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Chinese New Year Celebrations

Chinese New Year celebrations are used to scare away the mythical wild beast Nien (年, which also is the word for “year”). Legend has it that at the end of each year, Nien appears and pillages human towns and villages. Therefore, loud firecrackers and bright lights are meant to shoo the beast or evil spirits away, and the 15-day New Year festivities have taken roots as the most important of Chinese traditions. According to the lunar calendar, Chinese New Year usually falls in between the end of January and mid-February, and is celebrated in Asian countries such as China, Taiwan, Singapore, Hong Kong, Vietnam, Korea, and Japan, as well as among the Chinese people in Thailand Indonesia, Brunei, Malaysia, and around the world. Family and friends gather to feast and observe traditional rituals. Listed below are some important customs.

Red Couplets bearing auspicious characters or phrases, as well as red décor such as lanterns, Chinese knots, potted kumquats and golden orange trees adorn every street, storefront and home. The color red is ubiquitous, because it is

associated with wealth and good fortune in Chinese culture. House Cleaning before the Chinese New Year is also customary. Windows are scrubbed, floors are washed and furniture is dusted in preparation for the New Year, ridding the bad luck of the past year. However, dusting is avoided on New Year’s Day, lest that good fortune be swept away.

As the New Year approaches, various activities keep people busy and jolly. New Year’s Markets sell decorations, red envelopes, toys, clothes and trinkets. Families shop, decorate their houses, and wear new clothes on the Chinese New Year. Many people also pray at the Temple on the third day of the New Year.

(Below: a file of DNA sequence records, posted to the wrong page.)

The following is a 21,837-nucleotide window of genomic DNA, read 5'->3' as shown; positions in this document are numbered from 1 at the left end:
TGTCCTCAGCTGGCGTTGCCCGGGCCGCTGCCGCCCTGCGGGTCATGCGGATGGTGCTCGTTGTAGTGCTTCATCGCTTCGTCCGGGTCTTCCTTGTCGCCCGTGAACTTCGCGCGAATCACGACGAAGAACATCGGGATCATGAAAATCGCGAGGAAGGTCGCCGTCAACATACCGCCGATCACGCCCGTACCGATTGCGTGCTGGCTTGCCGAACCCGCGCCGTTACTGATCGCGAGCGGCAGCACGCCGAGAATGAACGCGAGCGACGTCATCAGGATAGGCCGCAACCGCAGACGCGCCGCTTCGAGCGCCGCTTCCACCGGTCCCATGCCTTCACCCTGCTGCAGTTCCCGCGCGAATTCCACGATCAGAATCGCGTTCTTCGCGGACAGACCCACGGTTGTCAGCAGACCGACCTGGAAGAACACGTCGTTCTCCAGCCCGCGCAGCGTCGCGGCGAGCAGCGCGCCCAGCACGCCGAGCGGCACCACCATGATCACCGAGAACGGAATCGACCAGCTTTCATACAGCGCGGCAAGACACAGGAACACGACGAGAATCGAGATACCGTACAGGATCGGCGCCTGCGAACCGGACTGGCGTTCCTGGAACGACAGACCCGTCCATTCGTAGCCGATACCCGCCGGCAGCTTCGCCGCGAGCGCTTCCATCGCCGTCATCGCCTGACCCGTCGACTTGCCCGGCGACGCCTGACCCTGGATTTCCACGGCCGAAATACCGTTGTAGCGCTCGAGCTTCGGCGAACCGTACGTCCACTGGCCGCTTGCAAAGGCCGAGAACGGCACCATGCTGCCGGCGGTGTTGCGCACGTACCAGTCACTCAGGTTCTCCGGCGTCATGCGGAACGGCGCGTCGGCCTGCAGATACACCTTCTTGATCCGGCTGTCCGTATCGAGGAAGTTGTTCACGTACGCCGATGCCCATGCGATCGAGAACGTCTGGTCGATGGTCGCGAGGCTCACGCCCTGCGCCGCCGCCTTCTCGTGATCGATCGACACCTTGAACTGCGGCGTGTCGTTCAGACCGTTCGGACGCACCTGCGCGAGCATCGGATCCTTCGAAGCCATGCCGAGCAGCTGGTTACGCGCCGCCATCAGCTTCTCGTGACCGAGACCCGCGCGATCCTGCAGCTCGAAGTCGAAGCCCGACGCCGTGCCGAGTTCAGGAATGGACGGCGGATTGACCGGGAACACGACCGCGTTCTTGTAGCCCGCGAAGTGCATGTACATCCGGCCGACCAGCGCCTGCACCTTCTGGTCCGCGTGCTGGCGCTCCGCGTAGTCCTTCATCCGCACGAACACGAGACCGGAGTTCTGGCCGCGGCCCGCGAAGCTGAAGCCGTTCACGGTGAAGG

Red envelopes, called “hong bao 红包 ” in Mandarin, are filled with small or hefty amounts of money and placed underneath pillows of children or unmarried/jobless young adults on the Chinese New Year’s Eve. Hong Bao money is to suppress the Nien (Ya Sui 压岁), while the red color denotes good luck/fortune and happiness/abundance in the Chinese Culture.

The Chinese New Year’s Eve meal “Tuan Yuan Fan 团圆饭,” is the most important dinner of the year. Typically, families gather at a designated relative’s house or a restaurant for dinner on the Chinese New Year’s Eve. During each day of the 15-day celebration, families rotate gatherings in homes of their relatives. Married daughters return to their maternal families on January 2nd of the Lunar Calendar (Hui Niang Jia 回娘家), and the festivities are day-long, with many red envelopes given or received. The traditional foods are:

  • Eight Treasures Rice (contains glutinous rice, walnuts, different colored dry fruit, raisins, sweet red bean paste, jujube dates, and almonds).

  • “Tang Yuan” -- black sesame or small glutinous rice ball soup; or a Won Ton soup.

  • Fish -- The tradition of eating fish during the New Year stems from the fact that the Chinese word for “surplus” or “profit” (余) sounds the same as the word for fish (鱼). Thus, it is believed that eating fish will bring wealth, and every year, there will be surplus wealth/fish (Nian Nian You Yu 年年有余/年年有鱼).